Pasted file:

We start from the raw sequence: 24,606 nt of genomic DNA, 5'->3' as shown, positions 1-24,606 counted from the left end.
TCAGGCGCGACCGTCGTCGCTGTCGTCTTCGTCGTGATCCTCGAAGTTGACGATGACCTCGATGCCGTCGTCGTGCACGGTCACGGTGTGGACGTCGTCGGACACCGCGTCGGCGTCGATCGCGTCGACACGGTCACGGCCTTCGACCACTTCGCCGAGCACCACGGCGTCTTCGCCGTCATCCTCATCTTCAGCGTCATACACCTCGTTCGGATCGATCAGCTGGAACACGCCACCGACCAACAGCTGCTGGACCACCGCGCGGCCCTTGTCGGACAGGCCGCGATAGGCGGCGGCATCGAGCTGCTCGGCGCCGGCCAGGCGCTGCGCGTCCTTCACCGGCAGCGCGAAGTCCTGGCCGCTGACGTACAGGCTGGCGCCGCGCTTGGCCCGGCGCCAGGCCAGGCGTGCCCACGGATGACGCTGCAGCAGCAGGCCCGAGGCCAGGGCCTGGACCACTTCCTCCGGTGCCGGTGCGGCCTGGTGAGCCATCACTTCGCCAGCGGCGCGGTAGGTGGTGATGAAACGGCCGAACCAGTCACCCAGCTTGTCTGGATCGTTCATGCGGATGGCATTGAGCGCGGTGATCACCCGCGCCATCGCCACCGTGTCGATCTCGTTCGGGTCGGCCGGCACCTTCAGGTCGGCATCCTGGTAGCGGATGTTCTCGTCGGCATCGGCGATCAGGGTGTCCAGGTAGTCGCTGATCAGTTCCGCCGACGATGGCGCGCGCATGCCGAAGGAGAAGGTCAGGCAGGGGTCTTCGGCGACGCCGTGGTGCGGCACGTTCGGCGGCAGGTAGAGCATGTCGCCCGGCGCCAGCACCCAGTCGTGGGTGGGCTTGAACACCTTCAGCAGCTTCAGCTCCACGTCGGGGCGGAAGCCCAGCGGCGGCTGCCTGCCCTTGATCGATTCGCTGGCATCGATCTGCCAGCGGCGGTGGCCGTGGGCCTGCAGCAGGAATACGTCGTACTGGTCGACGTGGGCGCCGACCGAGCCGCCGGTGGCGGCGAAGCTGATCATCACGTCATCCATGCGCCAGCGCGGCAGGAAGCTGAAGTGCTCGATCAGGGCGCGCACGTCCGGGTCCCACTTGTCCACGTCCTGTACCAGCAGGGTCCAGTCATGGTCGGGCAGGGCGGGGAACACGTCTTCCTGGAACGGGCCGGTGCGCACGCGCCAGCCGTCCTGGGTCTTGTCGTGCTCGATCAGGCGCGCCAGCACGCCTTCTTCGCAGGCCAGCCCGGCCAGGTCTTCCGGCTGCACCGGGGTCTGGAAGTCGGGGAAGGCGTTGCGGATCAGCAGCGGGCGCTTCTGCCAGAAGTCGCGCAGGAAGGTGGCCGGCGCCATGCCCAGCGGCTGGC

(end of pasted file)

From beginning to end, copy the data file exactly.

We start from the raw sequence: 24,606 nt of genomic DNA, 5'->3' as shown, positions 1-24,606 counted from the left end.
TCAGGCGCGACCGTCGTCGCTGTCGTCTTCGTCGTGATCCTCGAAGTTGACGATGACCTCGATGCCGTCGTCGTGCACGGTCACGGTGTGGACGTCGTCGGACACCGCGTCGGCGTCGATCGCGTCGACACGGTCACGGCCTTCGACCACTTCGCCGAGCACCACGGCGTCTTCGCCGTCATCCTCATCTTCAGCGTCATACACCTCGTTCGGATCGATCAGCTGGAACACGCCACCGACCAACAGCTGCTGGACCACCGCGCGGCCCTTGTCGGACAGGCCGCGATAGGCGGCGGCATCGAGCTGCTCGGCGCCGGCCAGGCGCTGCGCGTCCTTCACCGGCAGCGCGAAGTCCTGGCCGCTGACGTACAGGCTGGCGCCGCGCTTGGCCCGGCGCCAGGCCAGGCGTGCCCACGGATGACGCTGCAGCAGCAGGCCCGAGGCCAGGGCCTGGACCACTTCCTCCGGTGCCGGTGCGGCCTGGTGAGCCATCACTTCGCCAGCGGCGCGGTAGGTGGTGATGAAACGGCCGAACCAGTCACCCAGCTTGTCTGGATCGTTCATGCGGATGGCATTGAGCGCGGTGATCACCCGCGCCATCGCCACCGTGTCGATCTCGTTCGGGTCGGCCGGCACCTTCAGGTCGGCATCCTGGTAGCGGATGTTCTCGTCGGCATCGGCGATCAGGGTGTCCAGGTAGTCGCTGATCAGTTCCGCCGACGATGGCGCGCGCATGCCGAAGGAGAAGGTCAGGCAGGGGTCTTCGGCGACGCCGTGGTGCGGCACGTTCGGCGGCAGGTAGAGCATGTCGCCCGGCGCCAGCACCCAGTCGTGGGTGGGCTTGAACACCTTCAGCAGCTTCAGCTCCACGTCGGGGCGGAAGCCCAGCGGCGGCTGCCTGCCCTTGATCGATTCGCTGGCATCGATCTGCCAGCGGCGGTGGCCGTGGGCCTGCAGCAGGAATACGTCGTACTGGTCGACGTGGGCGCCGACCGAGCCGCCGGTGGCGGCGAAGCTGATCATCACGTCATCCATGCGCCAGCGCGGCAGGAAGCTGAAGTGCTCGATCAGGGCGCGCACGTCCGGGTCCCACTTGTCCACGTCCTGTACCAGCAGGGTCCAGTCATGGTCGGGCAGGGCGGGGAACACGTCTTCCTGGAACGGGCCGGTGCGCACGCGCCAGCCGTCCTGGGTCTTGTCGTGCTCGATCAGGCGCGCCAGCACGCCTTCTTCGCAGGCCAGCCCGGCCAGGTCTTCCGGCTGCACCGGGGTCTGGAAGTCGGGGAAGGCGTTGCGGATCAGCAGCGGGCGCTTCTGCCAGAAGTCGCGCAGGAAGGTGGCCGGCGCCATGCCCAGCGGCTGGC